A body that seems to worsen!

His eyes can show light
To another person's life's fight
To his loved ones' delight!
Your donation becomes a noble ritual to cite!

(Dr. Krishna Kumari Challa's poem based on the same theme)

Please donate your eyes and your loved ones' without any hesitation. The corneas go waste and get burnt or degrade unnecessarily. If they can be put to good use, give sight to someone, that would be the best gift you can give to the people. 

Q: Don't environmentally protected states/countries hamper industrial and economic development?

Krishna: That is a myth. You have to balance economic growth with ecology. Otherwise we will have to face a disaster. What is the use of people getting rich if they can't breathe good air, eat good food, drink clean water, can't live without protection from pollution, can't live a healthy life, and die of diseases at a young age?

Reckless Industrial growth destroys our planet and makes it inhospitable. We don't have another Earth to go to if that happens.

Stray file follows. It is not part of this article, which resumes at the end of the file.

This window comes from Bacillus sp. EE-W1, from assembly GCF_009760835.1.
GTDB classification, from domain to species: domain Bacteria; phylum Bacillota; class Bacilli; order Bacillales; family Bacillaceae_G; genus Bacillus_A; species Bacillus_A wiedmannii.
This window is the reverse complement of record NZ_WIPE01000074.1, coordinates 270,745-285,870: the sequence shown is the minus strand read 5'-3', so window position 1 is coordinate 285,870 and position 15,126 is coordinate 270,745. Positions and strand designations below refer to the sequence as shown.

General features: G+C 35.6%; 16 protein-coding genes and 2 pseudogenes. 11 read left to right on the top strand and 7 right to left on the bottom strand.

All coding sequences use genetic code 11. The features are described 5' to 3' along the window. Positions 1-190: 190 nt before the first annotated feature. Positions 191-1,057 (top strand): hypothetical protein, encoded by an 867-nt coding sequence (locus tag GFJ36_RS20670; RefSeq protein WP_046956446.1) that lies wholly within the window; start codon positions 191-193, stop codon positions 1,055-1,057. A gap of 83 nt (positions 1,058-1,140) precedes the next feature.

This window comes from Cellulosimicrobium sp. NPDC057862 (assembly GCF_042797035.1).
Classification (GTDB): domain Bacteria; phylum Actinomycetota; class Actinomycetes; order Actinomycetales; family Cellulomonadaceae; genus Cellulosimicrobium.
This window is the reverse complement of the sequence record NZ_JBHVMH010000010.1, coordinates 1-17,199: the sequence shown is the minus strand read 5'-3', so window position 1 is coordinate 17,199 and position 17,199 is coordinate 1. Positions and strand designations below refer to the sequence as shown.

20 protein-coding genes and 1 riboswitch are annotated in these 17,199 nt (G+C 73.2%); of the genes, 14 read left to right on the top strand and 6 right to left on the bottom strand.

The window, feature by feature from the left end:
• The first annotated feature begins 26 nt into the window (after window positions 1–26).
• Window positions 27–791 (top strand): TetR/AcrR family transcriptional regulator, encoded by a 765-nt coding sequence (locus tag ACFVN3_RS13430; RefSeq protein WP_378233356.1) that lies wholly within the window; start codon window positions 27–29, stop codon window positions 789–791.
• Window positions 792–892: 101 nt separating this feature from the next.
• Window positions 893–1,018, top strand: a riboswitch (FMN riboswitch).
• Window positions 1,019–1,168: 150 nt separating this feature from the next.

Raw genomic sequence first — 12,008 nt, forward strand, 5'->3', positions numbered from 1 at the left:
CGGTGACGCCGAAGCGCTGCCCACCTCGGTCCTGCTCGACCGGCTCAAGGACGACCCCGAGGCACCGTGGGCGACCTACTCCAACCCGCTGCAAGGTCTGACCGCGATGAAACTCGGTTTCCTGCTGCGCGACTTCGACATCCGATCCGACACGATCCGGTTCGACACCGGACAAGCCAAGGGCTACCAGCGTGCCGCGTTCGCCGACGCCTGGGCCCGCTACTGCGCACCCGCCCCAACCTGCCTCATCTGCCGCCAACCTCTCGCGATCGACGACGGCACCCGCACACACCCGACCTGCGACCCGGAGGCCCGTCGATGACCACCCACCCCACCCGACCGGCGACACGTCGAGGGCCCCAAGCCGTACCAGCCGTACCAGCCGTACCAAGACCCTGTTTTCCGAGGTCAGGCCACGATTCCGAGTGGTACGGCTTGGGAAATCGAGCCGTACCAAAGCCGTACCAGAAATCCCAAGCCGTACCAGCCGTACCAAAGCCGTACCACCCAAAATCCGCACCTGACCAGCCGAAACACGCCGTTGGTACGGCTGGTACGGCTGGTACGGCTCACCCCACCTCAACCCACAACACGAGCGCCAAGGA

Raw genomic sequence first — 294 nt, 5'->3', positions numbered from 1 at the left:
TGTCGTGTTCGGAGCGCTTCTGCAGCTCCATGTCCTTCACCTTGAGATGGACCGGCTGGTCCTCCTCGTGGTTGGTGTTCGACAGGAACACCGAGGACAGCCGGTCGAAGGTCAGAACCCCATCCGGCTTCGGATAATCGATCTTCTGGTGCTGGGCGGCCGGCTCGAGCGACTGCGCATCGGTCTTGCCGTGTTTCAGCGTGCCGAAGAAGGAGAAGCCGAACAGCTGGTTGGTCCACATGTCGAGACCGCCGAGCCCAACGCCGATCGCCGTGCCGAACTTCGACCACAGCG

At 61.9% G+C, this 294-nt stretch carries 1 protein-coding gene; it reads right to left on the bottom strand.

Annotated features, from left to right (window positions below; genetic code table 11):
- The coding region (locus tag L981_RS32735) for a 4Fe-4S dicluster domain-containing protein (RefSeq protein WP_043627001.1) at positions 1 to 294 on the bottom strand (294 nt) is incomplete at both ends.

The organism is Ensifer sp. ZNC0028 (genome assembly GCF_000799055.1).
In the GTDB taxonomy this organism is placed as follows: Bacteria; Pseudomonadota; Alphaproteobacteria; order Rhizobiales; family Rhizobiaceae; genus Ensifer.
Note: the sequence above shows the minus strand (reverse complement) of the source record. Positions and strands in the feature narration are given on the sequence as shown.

Think about that.

Q: In your article Lab scientists versus internet scientists you mention that there is misinformation all over the net. How can we avoid it and get only genuine science information?

Krishna: There is more wrong information or misleading information than the right one on the net. This is a fact, we , the scientific community, is fighting about. And most people don’t know what is a genuine site to search for the right information and what is a fake one. Just because a fraction of people can negotiate the maze, it doesn’t make the net safe for the lay man.